Now that the senseless Deflategate is in it’s 6th month and there is no end in sight it got me thinking, what the equivalent would be in the NHL? The equivalent would have to have something to do with pucks and how they are handled before games and during games.
So I did a little research and I ended up on the NHL Officials website. The site has a copy of the NHL Rule Book and I found Rule 13. To summarize, Rule 13 states that the puck must be made out of vulcanized rubber, 1″ thick, 3″ in diameter, and weigh between 5.5 and 6 ounces. The home team has to supply the pucks for the game and they must be frozen.
Each penalty box is equipped with a freezer. The freezer must be between 14 and 20 degrees Fahrenheit. In the home team’s Dressing Room their is another Freezer, which needs to have at least 80 pucks in it at 14 degrees Fahrenheit. Before the game 15 pucks are delivered to the Off-Ice Supervisor in a hard plastic cooler. Also, before the 2nd and 3rd periods another 15 pucks are delivered to the Off-Ice Supervisor. Once a puck has been in a game for over two minutes it gets replaced. Also at every TV timeout the puck gets replaced.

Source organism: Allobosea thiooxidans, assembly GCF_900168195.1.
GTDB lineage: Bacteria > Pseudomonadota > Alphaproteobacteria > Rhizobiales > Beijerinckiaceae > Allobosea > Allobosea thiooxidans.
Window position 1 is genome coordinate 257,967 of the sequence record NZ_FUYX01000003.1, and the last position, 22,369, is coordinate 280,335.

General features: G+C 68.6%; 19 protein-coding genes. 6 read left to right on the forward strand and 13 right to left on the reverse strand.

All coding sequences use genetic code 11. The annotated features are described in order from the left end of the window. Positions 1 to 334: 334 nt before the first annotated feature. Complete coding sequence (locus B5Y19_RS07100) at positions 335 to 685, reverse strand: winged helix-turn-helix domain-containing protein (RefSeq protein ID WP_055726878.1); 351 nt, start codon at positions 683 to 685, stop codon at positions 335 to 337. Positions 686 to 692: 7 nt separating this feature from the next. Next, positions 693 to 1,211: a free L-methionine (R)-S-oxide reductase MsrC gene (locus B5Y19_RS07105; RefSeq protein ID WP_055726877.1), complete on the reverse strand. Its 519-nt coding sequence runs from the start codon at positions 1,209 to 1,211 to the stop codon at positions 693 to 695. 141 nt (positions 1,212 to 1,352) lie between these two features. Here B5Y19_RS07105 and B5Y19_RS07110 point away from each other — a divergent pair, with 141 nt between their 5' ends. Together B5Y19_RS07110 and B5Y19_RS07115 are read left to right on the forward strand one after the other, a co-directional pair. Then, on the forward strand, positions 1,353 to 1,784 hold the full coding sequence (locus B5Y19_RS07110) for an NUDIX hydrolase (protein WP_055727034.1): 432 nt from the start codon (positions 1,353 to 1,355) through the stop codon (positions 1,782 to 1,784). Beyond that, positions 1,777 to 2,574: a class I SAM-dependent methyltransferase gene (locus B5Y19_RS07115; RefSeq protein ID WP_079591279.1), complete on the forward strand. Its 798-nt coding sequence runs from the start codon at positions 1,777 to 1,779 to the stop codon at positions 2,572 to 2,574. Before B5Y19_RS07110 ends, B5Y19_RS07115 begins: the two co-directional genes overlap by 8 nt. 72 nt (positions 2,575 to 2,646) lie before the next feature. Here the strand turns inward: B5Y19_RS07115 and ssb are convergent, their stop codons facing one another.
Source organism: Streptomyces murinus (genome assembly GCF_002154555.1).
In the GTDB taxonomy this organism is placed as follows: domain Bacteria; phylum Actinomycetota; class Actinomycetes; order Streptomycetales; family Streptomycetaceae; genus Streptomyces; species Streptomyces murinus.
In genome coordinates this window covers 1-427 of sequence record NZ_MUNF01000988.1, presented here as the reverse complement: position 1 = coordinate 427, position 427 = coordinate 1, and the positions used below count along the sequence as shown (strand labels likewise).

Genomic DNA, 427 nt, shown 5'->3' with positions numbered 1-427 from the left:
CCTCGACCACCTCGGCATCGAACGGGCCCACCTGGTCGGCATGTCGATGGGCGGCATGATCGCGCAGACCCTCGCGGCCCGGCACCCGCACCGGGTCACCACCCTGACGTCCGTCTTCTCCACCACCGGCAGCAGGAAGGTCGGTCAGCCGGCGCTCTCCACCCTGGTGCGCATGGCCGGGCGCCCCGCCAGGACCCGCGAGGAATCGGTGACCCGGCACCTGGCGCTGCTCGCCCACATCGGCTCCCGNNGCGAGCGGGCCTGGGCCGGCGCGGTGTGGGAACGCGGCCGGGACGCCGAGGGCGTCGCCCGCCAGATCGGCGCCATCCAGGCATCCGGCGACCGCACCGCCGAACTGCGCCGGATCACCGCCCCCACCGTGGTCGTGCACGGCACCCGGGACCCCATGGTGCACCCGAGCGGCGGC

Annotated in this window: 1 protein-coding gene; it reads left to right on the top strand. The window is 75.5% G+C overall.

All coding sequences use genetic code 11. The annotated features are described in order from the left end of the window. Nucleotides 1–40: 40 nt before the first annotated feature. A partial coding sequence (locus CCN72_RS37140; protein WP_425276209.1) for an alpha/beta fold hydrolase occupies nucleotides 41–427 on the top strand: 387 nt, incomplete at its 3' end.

Now back to the potential of a Deflategate type scandal. Does the NHL check the temperature of the freezers? Could a team in a warmer climate, such as Florida, want the pucks to be colder than 14 degrees Fahrenheit since the ice surface is softer, or maybe they want them to be a little warmer? Does someone from the NHL weigh the pucks to make sure they are within the weight requirements? Or could an NHL team push the boundaries a little with the puck manufacturer to get the puck closer to the 5.5 ounces? These are questions I do not know. Is there “gamesmanship” done to the pucks by the home team to met their preferences just like Tom Brady likes the footballs to have a certain amount of air in them? I would be interested to hear some comments regarding this.